Former Speaker O'Brien wants gas tax money to go to infrastructure only
CONCORD - State Rep. Bill O'Brien, R-Mont Vernon, a former House Speaker, said Monday that instead of raising the state gas tax, the state should prohibit use of the current tax for anything other than fixing roads and bridges.
O'Brien said he intends to propose an amendment on the House floor on Wednesday to "stop raiding the highway fund for spending not directly related to road construction and repairs."
He said his amendment would provide more than enough money to fix decaying roads and bridges.
"I'm trying to address arguments that we have to take care of our roads," O'Brien said. " But we have to do it in a way that means don't have to pay more taxes than necessary."
Lawmakers are considering increasing the state gas tax by 15 cents per gallon over four years to raise $980 million in the next decade to fix and upgrade the state's roads and bridges. Under a 1938 amendment to the state Constitution, money raised from taxes on gasoline and diesel fuel that are deposited in the state highway fund must be "used exclusively for the construction, reconstruction and maintenance of public highways ... including the supervision of traffic."
The last several state budgets have called for channeling just under 70 percent of the money raised for the highway fund to the state Department of Transportation for road projects and highway aid to cities and towns.
The rest partially funds other agencies under the "supervision of traffic" clause.
The amendment O'Brien will offer Wednesday is intended to prohibit "draining of 27 percent of the highway fund for things that don't have to do with repair and construction of roads."
O'Brien acknowledged that House-crafted budgets during his days as Speaker allowed highway funds to be diverted to other departments.
"But now, given what we are hearing, that we have a crisis when it comes to maintenance of roads, let's use the money to take care of that," he said.
The Department of Safety would receive about $75 million from highway funds in Gov. Maggie Hassan's proposed budget, an increase of less than 1 percent over the current budget.
Other agencies such as the departments of Justice and Health and Human Services, the judicial branch and the highway safety agency receive highway fund dollars for expenses that have traditionally been tied to supervision of traffic.
The Hassan administration said eliminating that use of gas tax revenues for the public safety budget would mean fewer state troopers out supervising traffic.
"O'Brien's amendment would have a devastating impact on public safety, affecting more than 300 state trooper positions that are funded at least in part by highway fund dollars," said Hassan spokesman Marc Goldberg, who said the governor's proposed budget would put an additional 15 troopers on the road. House Public Works Committee Chairman David Campbell, who has led the charge for raising the gax tax to pay for road work, said O'Brien could have done what he is trying to do now back in 2011, when he was speaker and Republicans had the votes to override a gubenatorial veto.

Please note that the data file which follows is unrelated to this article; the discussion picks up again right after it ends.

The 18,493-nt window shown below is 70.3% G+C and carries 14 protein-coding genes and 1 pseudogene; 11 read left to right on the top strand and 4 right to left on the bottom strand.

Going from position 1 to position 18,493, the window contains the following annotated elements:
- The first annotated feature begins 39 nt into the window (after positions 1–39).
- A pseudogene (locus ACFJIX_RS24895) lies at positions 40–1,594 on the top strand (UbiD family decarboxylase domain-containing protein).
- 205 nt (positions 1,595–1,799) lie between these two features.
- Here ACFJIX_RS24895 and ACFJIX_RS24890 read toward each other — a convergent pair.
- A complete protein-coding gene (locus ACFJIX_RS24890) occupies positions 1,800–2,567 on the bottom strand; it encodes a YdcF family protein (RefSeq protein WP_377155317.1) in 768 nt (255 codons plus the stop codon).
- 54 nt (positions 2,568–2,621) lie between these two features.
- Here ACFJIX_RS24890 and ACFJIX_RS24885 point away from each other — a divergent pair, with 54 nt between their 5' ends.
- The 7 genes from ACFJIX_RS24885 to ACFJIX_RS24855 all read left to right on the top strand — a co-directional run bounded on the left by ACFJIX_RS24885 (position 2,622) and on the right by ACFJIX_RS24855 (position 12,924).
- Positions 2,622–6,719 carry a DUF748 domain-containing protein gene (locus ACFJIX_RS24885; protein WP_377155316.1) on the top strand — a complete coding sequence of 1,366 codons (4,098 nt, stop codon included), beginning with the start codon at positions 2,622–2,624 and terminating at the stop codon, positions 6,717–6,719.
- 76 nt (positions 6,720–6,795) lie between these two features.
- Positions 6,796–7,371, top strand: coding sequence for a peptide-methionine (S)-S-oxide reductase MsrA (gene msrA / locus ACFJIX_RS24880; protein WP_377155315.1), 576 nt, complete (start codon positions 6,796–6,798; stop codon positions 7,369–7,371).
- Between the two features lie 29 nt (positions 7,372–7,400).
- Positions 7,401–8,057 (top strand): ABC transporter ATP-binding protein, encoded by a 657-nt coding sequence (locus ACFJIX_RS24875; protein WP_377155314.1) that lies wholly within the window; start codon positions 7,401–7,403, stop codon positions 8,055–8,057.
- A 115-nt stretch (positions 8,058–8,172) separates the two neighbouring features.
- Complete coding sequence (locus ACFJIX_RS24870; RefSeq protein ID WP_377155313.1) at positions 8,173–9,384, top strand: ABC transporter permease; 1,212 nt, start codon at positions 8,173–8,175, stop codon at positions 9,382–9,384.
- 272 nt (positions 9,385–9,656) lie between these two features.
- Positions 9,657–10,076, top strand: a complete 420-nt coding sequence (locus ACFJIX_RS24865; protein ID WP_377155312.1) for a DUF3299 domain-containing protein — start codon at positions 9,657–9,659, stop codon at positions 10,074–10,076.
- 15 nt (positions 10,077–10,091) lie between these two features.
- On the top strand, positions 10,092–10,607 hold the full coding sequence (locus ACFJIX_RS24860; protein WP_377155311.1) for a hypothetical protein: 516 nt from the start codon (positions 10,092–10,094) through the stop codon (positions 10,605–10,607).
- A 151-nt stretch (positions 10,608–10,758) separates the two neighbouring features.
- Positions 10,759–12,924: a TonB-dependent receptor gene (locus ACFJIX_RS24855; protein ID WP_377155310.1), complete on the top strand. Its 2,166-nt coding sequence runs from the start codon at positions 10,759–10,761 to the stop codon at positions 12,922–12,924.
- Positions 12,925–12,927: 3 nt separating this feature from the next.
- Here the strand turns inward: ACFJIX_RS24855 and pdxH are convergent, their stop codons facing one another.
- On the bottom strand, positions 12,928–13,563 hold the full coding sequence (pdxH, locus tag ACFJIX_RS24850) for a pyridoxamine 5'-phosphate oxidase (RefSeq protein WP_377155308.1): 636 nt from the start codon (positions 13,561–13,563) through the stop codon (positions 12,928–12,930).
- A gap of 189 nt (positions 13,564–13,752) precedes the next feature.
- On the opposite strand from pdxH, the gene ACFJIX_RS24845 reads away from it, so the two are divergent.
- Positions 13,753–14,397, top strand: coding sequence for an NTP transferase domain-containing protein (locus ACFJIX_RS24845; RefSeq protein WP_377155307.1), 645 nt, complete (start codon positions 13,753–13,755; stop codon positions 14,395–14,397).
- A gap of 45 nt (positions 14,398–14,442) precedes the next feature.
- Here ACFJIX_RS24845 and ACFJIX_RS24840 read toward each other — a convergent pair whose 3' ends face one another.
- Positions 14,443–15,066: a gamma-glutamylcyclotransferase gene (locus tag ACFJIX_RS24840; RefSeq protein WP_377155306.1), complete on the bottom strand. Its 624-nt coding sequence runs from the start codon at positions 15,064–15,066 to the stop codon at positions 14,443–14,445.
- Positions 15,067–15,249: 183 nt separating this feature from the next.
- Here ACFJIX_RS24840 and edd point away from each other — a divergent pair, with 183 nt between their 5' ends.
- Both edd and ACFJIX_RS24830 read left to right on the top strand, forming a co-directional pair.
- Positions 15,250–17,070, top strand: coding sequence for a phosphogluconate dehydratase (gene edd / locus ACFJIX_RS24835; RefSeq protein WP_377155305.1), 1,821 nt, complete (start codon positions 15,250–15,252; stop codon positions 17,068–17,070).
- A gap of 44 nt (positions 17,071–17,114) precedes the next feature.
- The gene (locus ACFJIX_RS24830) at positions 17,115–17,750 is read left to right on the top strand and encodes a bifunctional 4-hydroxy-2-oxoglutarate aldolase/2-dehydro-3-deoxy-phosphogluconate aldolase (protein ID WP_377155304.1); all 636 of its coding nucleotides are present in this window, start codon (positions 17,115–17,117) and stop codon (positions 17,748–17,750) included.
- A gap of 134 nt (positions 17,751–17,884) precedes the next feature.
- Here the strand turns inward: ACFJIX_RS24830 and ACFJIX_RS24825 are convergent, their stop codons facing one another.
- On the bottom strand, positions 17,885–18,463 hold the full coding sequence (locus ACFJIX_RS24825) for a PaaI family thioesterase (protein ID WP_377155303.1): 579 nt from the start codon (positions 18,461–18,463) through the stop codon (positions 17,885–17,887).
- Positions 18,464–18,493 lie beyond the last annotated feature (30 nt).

"To suggest this at the last minute and leave a hole in the budget and defund troopers is fiscally irresponsible when he had the option to do this when he had a supermajority in the last biennium," Campbell said. "It is filling one hole by creating another of equal size."
O'Brien said public safety officials should compete in the normal budget process for money for troopers, the same way other departments make their cases for legislative funding from the general fund.
"Come into the budget process that is going on now and make a case for (public safety) functions, including continued employment of state troopers," O'Brien said. "It isn't easy, you have to make choices and explain them to people."
House rules provide that legislation such as the gas tax needs to be referred to the Ways and Means Committee by Feb. 28. A canceled session last week meant missing that deadline. It will take a two-thirds vote of the House to suspend that rule and keep the gas tax and other legislation on track.
While Republican leaders assured Speaker Terie Norelli they would agree to the rule suspension, O'Brien said he won't vote for it.
"Those of us who won't vote for suspension of the rules (won't because) doing so would expose our neighbors to a billion dollar tax increase," O'Brien said.
But he said he does not intend to "spend any time" trying to convince 125 Republican colleagues to defy the GOP leadership on the technicality.